Martín, Sandra Gisela. (2024). Modelo conceptual para el control bibliográfico universal. Italian Journal of Library, Archives and Information Science, 15(1). ISSN 2038-1026

Conference report: Universal Bibliographic Control at the crossroads, a report on the satellite meeting

By Maud Henry, Mathilde Koskas, and Pat Riva

Universal Bibliographic Control (UBC) is a fundamental principle for national libraries, formulated over 50 years ago by IFLA and UNESCO. IFLA’s last official document on the subject, the IFLA Professional Statement on Universal Bibliographic Control, dates back to 2012, and the federation had not devoted a general meeting to the subject since the Lyon Congress in 2014. In the meantime, the international normative landscape for the production, sharing and dissemination of metadata has continued to evolve rapidly. The question arose: is the principle of Universal Bibliographic Control still valid?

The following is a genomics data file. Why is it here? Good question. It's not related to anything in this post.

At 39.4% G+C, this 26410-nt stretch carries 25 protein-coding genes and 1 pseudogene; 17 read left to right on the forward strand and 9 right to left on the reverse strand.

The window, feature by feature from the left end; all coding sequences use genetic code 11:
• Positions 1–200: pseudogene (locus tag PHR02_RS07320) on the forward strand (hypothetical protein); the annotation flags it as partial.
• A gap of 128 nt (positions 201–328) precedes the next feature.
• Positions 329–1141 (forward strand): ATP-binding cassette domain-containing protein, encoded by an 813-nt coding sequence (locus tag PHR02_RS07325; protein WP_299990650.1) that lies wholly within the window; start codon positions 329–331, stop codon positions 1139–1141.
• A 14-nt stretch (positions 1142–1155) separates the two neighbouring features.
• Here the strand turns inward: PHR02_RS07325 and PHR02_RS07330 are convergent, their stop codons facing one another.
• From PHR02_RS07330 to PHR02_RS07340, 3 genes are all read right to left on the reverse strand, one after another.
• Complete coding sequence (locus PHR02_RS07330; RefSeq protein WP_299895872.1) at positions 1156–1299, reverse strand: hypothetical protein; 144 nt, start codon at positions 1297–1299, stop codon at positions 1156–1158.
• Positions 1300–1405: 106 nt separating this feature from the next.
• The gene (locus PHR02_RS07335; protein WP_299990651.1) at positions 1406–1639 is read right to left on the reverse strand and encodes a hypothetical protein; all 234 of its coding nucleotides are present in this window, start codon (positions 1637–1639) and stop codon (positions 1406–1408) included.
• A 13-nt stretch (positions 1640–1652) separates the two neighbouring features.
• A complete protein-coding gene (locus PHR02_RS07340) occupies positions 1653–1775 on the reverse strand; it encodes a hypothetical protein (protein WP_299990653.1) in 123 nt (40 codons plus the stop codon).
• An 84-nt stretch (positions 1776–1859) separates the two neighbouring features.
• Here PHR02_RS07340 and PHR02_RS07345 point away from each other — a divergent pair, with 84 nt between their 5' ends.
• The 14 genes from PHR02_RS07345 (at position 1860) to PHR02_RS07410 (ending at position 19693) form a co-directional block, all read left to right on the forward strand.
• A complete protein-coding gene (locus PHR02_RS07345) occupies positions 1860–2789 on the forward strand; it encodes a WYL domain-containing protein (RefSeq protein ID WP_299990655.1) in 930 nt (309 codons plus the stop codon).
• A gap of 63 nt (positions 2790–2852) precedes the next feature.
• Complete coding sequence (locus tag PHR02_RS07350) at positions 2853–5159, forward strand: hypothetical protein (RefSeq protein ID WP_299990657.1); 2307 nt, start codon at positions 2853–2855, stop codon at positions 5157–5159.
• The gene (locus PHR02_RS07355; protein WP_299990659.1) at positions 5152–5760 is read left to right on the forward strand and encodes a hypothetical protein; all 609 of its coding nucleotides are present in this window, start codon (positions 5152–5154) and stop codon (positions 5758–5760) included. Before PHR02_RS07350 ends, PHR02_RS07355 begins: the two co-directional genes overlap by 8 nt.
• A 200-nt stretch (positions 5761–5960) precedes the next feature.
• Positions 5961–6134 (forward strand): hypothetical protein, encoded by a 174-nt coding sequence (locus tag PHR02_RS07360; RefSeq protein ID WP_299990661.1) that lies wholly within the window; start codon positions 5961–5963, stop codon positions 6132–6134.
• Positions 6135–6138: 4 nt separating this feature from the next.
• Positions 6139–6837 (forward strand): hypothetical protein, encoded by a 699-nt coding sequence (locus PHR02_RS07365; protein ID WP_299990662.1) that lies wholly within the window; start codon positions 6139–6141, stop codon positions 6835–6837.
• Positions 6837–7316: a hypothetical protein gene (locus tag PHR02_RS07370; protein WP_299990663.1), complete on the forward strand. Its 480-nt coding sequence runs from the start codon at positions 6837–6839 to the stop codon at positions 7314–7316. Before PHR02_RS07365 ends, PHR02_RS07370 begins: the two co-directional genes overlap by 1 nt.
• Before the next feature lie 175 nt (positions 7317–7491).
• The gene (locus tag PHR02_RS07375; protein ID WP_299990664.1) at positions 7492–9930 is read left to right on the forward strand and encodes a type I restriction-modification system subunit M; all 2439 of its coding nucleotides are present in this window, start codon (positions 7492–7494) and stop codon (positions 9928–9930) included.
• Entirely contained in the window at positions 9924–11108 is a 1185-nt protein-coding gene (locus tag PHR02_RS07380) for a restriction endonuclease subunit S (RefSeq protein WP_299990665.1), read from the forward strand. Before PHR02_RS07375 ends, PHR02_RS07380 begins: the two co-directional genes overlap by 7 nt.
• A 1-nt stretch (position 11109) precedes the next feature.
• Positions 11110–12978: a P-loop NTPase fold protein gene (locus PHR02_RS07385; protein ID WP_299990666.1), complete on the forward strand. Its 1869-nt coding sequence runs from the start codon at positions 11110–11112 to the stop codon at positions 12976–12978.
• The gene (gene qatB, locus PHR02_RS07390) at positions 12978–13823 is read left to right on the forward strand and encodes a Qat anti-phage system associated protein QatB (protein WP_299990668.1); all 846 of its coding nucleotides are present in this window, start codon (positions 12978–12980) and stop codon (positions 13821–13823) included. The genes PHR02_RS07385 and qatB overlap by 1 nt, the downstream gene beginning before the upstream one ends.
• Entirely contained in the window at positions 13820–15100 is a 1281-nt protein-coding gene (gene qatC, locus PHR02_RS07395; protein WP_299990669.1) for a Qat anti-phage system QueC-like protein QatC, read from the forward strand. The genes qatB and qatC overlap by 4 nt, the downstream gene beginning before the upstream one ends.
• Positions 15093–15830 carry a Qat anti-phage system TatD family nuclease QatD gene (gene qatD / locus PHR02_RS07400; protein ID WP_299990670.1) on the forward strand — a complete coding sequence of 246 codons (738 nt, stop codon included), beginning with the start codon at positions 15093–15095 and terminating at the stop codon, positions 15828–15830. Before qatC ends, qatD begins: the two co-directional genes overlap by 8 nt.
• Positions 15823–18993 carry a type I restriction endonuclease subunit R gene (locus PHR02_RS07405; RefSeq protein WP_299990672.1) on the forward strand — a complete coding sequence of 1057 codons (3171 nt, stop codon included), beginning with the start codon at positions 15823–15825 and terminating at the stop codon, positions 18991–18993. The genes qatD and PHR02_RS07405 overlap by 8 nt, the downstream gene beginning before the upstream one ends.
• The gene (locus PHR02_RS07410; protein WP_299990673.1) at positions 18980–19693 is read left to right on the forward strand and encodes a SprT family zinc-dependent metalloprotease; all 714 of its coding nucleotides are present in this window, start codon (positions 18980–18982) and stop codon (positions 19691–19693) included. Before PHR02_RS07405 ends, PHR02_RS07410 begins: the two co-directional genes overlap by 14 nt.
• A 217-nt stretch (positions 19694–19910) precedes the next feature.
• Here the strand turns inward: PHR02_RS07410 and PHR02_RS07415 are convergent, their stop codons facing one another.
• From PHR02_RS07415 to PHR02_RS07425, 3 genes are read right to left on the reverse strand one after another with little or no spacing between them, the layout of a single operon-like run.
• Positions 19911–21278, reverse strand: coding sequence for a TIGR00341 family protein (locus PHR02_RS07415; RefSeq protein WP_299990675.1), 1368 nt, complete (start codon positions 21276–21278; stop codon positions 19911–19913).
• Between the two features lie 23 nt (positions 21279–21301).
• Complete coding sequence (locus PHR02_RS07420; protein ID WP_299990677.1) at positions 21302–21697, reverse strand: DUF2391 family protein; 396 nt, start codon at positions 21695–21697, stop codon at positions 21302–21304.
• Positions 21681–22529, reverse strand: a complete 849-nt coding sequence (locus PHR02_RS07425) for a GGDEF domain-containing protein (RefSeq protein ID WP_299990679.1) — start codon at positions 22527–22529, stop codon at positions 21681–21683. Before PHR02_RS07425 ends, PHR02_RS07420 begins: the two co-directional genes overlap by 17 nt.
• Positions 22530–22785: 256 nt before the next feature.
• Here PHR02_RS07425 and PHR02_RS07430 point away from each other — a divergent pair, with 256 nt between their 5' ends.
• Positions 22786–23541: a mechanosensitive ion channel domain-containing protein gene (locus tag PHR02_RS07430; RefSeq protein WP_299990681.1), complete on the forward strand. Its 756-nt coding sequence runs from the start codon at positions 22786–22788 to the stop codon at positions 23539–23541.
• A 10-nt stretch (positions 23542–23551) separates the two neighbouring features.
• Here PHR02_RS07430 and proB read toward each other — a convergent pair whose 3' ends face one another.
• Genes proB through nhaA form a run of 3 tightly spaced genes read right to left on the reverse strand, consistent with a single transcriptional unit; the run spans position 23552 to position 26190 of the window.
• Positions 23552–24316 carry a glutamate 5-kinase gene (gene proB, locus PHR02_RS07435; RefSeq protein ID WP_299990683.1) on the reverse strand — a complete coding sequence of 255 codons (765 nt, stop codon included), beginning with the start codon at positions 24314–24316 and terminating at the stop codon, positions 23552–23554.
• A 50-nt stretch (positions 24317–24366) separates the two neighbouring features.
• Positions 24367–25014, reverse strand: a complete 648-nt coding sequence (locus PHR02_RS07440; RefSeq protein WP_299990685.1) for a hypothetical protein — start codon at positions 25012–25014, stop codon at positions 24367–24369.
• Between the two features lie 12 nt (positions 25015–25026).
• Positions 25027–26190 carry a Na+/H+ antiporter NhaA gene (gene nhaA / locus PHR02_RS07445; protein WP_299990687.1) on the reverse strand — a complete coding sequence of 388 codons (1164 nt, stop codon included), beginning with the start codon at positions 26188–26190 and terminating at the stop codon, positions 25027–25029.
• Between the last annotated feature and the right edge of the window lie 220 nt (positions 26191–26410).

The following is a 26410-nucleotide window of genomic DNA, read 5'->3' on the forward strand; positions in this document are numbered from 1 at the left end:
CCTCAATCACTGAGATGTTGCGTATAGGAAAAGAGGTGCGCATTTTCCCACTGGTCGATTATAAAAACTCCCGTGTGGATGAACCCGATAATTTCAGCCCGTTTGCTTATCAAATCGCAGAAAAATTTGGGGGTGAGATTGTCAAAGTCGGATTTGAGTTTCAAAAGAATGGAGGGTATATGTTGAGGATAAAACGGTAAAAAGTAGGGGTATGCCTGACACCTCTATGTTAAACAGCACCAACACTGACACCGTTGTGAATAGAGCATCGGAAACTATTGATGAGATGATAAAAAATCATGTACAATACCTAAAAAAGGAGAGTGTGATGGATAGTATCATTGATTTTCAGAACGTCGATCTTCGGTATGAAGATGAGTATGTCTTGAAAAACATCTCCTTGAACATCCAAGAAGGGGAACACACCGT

Click here to get the full article – IFLA Metadata Newsletter – Dec. 2023

WLIC 2023 Satellite Meeting – Universal Bibliographic Control at the crossroads: the challenges of unifying IFLA bibliographic standards

The IFLA Satellite Meeting on Universal Bibliographic Control at the crossroads: the challenges of unifying IFLA bibliographic standards took place in Brussels (KBR) on August 18 and 19, 2023.